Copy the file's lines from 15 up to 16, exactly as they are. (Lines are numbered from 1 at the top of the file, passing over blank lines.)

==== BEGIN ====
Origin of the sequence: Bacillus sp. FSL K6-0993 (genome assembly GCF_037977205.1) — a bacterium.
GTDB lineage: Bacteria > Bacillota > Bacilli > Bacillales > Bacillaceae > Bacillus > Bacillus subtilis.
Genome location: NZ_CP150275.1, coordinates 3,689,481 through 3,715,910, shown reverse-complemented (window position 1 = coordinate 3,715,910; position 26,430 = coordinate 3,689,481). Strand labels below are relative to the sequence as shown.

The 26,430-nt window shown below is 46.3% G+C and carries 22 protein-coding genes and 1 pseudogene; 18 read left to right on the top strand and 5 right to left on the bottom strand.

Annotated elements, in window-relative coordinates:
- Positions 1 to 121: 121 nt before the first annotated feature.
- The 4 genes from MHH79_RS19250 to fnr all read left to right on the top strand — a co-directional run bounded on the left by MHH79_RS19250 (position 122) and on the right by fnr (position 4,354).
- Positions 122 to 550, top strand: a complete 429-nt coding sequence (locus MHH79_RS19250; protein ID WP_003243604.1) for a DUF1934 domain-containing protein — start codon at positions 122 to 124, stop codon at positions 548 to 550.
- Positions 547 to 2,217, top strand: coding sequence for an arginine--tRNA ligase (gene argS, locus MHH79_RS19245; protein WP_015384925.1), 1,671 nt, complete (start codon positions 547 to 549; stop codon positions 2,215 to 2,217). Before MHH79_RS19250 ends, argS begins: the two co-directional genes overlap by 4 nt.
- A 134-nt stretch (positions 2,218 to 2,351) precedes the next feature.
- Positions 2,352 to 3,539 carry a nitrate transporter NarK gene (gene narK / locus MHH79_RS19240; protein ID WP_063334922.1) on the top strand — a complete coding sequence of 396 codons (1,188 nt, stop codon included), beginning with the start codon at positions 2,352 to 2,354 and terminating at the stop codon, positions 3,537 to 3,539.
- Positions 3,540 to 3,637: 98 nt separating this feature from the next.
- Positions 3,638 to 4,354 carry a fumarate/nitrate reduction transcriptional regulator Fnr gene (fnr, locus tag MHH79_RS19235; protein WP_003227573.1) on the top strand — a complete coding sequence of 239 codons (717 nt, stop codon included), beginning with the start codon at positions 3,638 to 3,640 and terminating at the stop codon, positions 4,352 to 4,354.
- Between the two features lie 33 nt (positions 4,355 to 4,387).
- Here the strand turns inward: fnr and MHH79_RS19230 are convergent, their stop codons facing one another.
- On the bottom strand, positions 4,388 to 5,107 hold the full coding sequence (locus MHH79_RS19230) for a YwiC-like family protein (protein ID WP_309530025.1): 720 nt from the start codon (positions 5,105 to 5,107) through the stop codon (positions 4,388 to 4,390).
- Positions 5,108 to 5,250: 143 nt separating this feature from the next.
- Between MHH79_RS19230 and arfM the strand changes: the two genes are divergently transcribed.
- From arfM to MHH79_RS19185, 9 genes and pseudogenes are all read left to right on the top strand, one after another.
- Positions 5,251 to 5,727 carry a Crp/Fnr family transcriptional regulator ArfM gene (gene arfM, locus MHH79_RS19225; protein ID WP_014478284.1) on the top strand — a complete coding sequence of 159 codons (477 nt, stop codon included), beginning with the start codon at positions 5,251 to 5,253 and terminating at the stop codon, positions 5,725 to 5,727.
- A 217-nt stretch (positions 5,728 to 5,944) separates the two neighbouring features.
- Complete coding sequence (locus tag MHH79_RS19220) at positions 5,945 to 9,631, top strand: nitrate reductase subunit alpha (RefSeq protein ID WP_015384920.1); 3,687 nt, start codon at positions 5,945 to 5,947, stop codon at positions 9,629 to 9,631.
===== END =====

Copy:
- Here the strand turns inward: fnr and MHH79_RS19230 are convergent, their stop codons facing one another.
- On the bottom strand, positions 4,388 to 5,107 hold the full coding sequence (locus MHH79_RS19230) for a YwiC-like family protein (protein ID WP_309530025.1): 720 nt from the start codon (positions 5,105 to 5,107) through the stop codon (positions 4,388 to 4,390).